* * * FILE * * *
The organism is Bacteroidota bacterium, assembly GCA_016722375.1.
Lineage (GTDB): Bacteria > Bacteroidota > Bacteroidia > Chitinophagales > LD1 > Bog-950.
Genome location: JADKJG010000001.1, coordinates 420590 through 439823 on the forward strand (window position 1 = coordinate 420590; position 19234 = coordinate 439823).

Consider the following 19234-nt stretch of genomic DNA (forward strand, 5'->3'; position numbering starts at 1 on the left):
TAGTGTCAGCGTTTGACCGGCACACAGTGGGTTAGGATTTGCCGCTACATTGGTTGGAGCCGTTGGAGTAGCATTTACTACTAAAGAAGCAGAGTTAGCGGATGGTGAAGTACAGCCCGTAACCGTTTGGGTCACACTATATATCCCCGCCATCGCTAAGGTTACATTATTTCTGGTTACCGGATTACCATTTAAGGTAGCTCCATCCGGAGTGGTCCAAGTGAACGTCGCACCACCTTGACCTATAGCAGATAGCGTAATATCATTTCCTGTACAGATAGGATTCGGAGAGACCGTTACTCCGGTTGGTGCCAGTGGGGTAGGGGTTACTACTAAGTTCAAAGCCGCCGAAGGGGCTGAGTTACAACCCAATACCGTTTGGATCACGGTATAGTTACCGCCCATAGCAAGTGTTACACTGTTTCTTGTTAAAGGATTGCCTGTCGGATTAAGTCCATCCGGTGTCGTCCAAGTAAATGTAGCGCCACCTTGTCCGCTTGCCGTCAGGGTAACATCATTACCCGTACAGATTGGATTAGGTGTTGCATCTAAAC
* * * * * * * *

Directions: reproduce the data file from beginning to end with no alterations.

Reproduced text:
The organism is Bacteroidota bacterium, assembly GCA_016722375.1.
Lineage (GTDB): Bacteria > Bacteroidota > Bacteroidia > Chitinophagales > LD1 > Bog-950.
Genome location: JADKJG010000001.1, coordinates 420590 through 439823 on the forward strand (window position 1 = coordinate 420590; position 19234 = coordinate 439823).

Consider the following 19234-nt stretch of genomic DNA (forward strand, 5'->3'; position numbering starts at 1 on the left):
TAGTGTCAGCGTTTGACCGGCACACAGTGGGTTAGGATTTGCCGCTACATTGGTTGGAGCCGTTGGAGTAGCATTTACTACTAAAGAAGCAGAGTTAGCGGATGGTGAAGTACAGCCCGTAACCGTTTGGGTCACACTATATATCCCCGCCATCGCTAAGGTTACATTATTTCTGGTTACCGGATTACCATTTAAGGTAGCTCCATCCGGAGTGGTCCAAGTGAACGTCGCACCACCTTGACCTATAGCAGATAGCGTAATATCATTTCCTGTACAGATAGGATTCGGAGAGACCGTTACTCCGGTTGGTGCCAGTGGGGTAGGGGTTACTACTAAGTTCAAAGCCGCCGAAGGGGCTGAGTTACAACCCAATACCGTTTGGATCACGGTATAGTTACCGCCCATAGCAAGTGTTACACTGTTTCTTGTTAAAGGATTGCCTGTCGGATTAAGTCCATCCGGTGTCGTCCAAGTAAATGTAGCGCCACCTTGTCCGCTTGCCGTCAGGGTAACATCATTACCCGTACAGATTGGATTAGGTGTTGCATCTAAAC